Image: CBS

If your score is nearer to 2000, you’re in the pink of financial health, with a low risk of default. 

If your credit score is closer to 1000, it means that you have a higher risk of defaulting on a payment. 

Together with the score, the risk grade and risk grade description are provided.

You can see a sample credit report here.

5. A step-by-step guide to reading a credit report

Looking through the credit report can be confusing as it’s laden with jargon. Here are some key things to look out for in the report and how to interpret them:

a. Account Status History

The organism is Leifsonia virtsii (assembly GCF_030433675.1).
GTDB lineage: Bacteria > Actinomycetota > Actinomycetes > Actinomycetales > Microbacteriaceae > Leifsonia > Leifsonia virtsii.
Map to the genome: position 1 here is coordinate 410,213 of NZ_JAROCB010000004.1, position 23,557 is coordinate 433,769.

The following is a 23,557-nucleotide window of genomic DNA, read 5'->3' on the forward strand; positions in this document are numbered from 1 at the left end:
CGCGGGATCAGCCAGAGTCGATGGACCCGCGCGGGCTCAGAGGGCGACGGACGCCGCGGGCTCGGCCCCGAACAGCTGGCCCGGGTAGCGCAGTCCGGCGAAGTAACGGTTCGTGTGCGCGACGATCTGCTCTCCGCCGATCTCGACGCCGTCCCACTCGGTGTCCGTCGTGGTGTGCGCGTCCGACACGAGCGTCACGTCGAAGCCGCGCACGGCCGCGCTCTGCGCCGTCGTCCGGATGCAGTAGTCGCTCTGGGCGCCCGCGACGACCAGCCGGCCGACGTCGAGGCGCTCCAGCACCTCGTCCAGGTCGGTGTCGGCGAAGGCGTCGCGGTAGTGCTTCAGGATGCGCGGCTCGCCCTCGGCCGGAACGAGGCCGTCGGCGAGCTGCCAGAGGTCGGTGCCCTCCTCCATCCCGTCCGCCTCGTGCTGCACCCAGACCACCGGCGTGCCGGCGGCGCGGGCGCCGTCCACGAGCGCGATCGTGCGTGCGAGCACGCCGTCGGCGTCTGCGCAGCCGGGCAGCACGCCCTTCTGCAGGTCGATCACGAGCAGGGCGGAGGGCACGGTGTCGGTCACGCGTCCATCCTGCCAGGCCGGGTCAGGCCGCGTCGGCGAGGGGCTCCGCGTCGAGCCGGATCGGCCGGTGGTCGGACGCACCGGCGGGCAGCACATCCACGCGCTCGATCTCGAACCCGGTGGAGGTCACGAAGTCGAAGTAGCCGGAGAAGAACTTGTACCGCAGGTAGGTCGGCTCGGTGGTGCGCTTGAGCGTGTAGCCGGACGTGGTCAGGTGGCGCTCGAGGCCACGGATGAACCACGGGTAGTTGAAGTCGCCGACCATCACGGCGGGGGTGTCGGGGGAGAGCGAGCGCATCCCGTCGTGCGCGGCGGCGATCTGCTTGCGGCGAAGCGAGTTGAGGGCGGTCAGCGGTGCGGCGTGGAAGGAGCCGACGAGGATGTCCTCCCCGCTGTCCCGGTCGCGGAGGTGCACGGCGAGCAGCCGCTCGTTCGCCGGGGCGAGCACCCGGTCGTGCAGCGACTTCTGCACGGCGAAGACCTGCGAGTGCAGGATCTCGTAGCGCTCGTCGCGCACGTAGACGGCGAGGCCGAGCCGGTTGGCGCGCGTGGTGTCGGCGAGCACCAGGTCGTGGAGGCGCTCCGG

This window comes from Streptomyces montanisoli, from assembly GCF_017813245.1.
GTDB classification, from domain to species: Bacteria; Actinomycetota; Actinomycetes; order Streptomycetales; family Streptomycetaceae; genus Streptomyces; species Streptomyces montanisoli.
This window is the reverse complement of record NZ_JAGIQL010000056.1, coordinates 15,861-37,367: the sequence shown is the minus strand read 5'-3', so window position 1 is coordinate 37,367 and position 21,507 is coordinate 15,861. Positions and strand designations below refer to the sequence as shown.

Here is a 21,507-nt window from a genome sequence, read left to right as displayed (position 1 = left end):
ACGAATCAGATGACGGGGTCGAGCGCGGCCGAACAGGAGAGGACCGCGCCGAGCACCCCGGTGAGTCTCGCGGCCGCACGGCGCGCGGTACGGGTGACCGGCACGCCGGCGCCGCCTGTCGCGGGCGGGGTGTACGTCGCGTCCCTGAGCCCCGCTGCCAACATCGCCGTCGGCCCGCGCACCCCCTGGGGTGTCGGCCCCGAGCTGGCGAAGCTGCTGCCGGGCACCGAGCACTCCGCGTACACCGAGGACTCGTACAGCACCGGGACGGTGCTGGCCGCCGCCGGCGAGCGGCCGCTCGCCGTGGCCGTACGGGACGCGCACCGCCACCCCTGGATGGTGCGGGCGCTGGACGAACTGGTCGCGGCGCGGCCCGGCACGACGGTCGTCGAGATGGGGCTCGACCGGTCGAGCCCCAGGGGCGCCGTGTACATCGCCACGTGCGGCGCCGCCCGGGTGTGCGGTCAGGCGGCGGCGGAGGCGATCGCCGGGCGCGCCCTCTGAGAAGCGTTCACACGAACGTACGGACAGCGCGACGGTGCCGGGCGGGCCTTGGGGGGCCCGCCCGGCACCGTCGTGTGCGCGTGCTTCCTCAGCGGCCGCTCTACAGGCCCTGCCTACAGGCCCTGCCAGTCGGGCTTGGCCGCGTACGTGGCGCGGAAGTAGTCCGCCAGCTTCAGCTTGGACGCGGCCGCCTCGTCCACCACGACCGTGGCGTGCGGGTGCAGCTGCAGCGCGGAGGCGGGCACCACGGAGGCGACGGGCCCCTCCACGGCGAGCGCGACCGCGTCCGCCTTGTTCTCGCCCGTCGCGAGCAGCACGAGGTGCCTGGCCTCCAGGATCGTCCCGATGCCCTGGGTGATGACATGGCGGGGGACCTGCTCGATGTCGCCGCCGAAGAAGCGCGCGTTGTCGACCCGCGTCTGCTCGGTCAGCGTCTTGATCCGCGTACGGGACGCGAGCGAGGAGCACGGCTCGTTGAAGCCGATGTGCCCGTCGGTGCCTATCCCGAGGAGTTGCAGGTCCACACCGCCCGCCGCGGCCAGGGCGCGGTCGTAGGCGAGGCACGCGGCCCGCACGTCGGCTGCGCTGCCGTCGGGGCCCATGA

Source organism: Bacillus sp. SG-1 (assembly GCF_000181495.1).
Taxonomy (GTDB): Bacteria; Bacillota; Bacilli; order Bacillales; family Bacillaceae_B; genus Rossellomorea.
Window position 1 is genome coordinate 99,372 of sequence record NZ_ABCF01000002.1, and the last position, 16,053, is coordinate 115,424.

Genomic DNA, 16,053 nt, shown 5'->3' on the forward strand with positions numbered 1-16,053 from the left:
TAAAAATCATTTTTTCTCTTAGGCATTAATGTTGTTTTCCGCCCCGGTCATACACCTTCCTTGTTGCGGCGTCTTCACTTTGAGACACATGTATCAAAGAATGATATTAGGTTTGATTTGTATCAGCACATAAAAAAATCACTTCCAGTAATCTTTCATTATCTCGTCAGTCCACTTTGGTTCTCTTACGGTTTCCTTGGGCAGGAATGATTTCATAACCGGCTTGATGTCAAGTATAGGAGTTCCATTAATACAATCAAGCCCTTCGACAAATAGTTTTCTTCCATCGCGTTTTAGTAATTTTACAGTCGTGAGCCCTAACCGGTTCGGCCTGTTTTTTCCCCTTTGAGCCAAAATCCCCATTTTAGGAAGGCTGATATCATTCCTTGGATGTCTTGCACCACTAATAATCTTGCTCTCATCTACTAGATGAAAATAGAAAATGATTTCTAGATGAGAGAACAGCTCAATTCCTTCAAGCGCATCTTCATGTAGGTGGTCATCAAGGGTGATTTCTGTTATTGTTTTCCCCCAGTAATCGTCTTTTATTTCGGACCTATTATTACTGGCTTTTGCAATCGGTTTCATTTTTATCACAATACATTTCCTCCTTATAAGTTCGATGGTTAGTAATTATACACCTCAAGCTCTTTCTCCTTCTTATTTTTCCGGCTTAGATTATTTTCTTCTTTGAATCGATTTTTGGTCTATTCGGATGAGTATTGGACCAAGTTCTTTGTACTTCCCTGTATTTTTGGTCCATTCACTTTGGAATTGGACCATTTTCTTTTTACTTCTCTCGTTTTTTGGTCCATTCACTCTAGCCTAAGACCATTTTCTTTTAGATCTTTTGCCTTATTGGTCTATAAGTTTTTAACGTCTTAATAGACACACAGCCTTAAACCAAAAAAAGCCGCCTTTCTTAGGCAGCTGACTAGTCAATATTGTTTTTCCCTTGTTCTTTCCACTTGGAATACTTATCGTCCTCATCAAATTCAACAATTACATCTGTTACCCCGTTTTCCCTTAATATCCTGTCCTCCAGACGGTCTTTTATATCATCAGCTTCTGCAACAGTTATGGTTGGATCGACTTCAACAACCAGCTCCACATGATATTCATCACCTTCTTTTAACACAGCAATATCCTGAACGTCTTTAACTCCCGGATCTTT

Possibly the most technical section, the Account Status History shows the product types a consumer holds, whether singly or jointly. These product types refer to credit facilities such as (un)secured credit cards, personal loans, mortgage loans, car loans, etc. held with CBS member banks and financial institutions.

Within this section, you can see your payment patterns over the last 12 months, whether a cash advance was taken up and if full payment was made. Yep, you can’t hide anything here. The payment codes in the report explain how prompt the consumer is in paying the monthly instalments. Poor payment patterns and overdue balances can affect the consumer’s credit score.

b. Previous Enquiries

This section maintains records of a consumer’s credit facility application over the past 2 years.

An enquiry can be for a new credit facility application, CBS member banks’ review of the consumer’s credit facilities held with them or for a guarantor review.